A native of Virginia Beach, Virginia, Andrew has been playing drums for over 35 years. He started playing professionally at the age of 16 and has been teaching music since 1987. He attended the Berklee College of Music, where he won two scholarships including a Buddy Rich award. Andrew went on to tour and become the Music Director for Grammy Award winning CCM artist Rebecca St. James. He also toured with Michael Sweet of Stryper fame and now currently plays with his original band Divine Ratio when not traveling with Windborne. He has held product endorsements with Attack drum heads and Pro-Mark drumsticks.

What equipment do you use?
I'm a huge fan of Tama drums and own several sets in their various lines. With Windborne, I have the pleasure of playing a wide variety of Drum Workshop and vintage Ludwig drum sets. It's always fun to see which drums will be provided for the show, kind of like opening presents on Christmas morning. I also play Roland V-Drums, a variety of percussion instruments and any cymbal that catches my ear, regardless of its maker.

Who are some of your musical influences?
Hands down, my biggest influence is Neil Peart of Rush. He is the musician that inspires me to keep striving for excellence in my craft. Of course, John Bonham has been incredibly important to me. I'll never get tired of listening to and learning from him. Some other favorite drummers are Terry Bozzio, Gary Husband and Bill Bruford. Along with my favorite well known drummers, are my teachers who personally inspired me during my formative years; Mark Farley, Bob Cotter and Ian Froman. I owe a lot to them. I'd like to mention a guitar player and friend, Steve Jolemore. I had the pleasure of playing and writing with Steve in the 90s. He challenged me to explore more complex rhythmic structure and coordination on the drum set. That brought me to a new level of ability as a player and still serves as an inspiration to keep pushing my limits.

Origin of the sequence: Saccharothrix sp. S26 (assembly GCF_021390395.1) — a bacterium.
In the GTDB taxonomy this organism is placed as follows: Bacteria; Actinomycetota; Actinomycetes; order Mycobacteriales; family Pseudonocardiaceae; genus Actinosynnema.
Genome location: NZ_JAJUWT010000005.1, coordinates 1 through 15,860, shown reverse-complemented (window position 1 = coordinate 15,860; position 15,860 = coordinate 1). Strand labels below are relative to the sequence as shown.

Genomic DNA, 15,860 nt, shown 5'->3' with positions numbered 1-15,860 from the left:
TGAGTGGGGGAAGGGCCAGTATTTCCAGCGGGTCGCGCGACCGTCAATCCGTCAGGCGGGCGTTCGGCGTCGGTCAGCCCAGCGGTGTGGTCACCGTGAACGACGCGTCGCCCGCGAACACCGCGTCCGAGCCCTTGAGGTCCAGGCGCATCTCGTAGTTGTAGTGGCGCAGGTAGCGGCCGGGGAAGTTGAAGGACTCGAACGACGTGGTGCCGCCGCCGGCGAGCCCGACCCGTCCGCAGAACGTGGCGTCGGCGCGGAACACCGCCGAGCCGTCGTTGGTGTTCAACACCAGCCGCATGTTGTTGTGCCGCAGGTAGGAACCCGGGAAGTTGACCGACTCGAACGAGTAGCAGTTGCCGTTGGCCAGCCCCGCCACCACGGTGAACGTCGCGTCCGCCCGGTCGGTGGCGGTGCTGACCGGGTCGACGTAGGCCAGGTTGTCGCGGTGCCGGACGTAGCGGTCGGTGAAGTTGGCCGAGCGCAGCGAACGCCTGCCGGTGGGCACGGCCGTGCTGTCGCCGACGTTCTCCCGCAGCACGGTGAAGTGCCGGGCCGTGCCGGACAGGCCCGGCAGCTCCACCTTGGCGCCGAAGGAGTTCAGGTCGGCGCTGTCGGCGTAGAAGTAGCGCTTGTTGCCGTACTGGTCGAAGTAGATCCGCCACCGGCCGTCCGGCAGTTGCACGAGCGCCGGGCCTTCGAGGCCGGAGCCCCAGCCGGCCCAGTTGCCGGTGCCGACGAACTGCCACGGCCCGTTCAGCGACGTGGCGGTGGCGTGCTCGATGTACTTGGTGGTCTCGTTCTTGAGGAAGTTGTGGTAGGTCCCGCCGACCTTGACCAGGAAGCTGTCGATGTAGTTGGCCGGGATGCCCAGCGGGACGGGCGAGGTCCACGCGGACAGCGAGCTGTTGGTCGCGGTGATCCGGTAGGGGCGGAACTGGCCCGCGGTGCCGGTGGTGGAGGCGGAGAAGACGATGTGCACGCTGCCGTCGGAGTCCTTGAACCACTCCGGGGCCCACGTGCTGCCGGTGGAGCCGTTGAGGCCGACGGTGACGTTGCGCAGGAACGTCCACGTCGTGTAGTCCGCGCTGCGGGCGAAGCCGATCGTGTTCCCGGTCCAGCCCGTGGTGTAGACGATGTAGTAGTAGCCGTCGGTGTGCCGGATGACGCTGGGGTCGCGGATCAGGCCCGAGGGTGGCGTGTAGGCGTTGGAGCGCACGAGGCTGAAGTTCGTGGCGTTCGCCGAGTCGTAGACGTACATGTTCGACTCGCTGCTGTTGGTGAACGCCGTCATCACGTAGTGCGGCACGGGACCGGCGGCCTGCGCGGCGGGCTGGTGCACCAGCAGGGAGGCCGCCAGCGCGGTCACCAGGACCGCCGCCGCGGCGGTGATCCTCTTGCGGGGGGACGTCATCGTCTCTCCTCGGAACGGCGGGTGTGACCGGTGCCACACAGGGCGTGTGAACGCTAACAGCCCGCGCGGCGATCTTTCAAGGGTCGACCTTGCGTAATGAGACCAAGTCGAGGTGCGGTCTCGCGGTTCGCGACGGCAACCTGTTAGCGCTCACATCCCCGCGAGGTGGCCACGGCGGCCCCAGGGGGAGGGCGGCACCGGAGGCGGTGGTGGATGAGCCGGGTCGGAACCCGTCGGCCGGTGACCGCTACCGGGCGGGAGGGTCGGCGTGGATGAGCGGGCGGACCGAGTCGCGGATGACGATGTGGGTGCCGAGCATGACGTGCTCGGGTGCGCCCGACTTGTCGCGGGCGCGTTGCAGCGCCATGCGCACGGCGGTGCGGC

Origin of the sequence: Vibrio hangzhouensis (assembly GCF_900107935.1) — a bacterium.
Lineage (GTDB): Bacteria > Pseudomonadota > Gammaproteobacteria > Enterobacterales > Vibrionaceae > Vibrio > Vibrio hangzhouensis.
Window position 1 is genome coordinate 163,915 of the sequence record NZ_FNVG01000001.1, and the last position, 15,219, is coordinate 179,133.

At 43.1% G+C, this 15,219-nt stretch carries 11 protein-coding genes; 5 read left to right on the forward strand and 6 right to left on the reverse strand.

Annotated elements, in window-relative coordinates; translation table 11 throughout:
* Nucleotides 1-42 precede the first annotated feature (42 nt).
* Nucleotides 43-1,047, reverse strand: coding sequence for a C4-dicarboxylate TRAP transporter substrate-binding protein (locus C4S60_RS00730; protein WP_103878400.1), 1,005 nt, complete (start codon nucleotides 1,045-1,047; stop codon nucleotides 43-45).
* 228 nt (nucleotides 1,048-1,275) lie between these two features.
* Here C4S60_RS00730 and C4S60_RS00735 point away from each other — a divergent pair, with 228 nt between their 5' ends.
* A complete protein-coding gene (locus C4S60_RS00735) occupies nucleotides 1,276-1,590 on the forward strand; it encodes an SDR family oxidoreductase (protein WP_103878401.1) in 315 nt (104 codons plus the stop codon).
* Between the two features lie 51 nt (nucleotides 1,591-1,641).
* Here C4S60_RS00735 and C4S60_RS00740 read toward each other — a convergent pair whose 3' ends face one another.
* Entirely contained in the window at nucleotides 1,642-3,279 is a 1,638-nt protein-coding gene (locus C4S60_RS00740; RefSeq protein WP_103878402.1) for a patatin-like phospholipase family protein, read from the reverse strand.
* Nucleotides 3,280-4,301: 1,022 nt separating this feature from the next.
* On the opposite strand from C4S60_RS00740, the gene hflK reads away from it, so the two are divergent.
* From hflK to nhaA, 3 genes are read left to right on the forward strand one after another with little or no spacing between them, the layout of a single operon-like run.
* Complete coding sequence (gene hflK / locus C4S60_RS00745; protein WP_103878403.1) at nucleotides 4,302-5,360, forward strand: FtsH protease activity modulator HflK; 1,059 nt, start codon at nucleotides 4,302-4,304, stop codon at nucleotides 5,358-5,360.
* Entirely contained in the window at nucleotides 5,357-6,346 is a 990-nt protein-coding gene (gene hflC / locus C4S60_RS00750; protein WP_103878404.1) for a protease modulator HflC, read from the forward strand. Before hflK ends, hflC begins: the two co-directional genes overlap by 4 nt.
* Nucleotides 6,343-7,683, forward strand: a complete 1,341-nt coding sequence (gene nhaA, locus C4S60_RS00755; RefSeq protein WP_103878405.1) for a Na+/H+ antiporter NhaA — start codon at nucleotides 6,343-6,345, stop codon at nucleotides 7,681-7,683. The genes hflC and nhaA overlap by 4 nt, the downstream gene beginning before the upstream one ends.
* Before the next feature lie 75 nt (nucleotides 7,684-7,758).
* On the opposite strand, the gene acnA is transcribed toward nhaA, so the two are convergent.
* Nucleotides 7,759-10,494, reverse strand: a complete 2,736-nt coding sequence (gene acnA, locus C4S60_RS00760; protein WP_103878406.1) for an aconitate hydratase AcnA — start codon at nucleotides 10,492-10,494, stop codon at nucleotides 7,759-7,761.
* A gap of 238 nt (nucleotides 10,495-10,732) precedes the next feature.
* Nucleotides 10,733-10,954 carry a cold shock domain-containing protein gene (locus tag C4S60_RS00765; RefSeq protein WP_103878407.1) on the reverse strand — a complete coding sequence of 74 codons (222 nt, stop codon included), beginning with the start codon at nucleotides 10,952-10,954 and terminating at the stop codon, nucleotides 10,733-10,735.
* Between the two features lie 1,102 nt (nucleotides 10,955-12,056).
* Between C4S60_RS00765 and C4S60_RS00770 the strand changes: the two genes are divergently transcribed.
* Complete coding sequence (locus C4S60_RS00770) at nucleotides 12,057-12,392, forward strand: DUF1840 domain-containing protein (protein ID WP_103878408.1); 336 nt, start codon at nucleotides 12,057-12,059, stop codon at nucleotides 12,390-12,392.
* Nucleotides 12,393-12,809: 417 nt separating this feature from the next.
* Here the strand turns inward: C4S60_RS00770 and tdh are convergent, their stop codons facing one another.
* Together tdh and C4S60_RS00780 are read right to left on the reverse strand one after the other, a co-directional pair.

Tell us about the various Windborne shows and how they impact you:
If someone told me as a kid that I would someday travel around the world, playing the music of Led Zeppelin and Pink Floyd I'd have been stunned. How cool is that? Every show is enjoyable and challenging in its own way, whether it's the lighter feel of The Eagles, the funky dance grooves of Michael Jackson or the power and complexity of Led Zeppelin. Along with the music, the opportunity to meet and perform with so many fantastic musicians from around the country has been wonderful. Everyone sets such a high standard for themselves when preparing for these shows. It's an honor to work with them and call them friends. …and it has really bumped up my Facebook friend numbers. ;-)

What's on your iPod?
I'm usually listening to whatever songs I have to learn for my next show. Right now, that's a whole lot of David Bowie.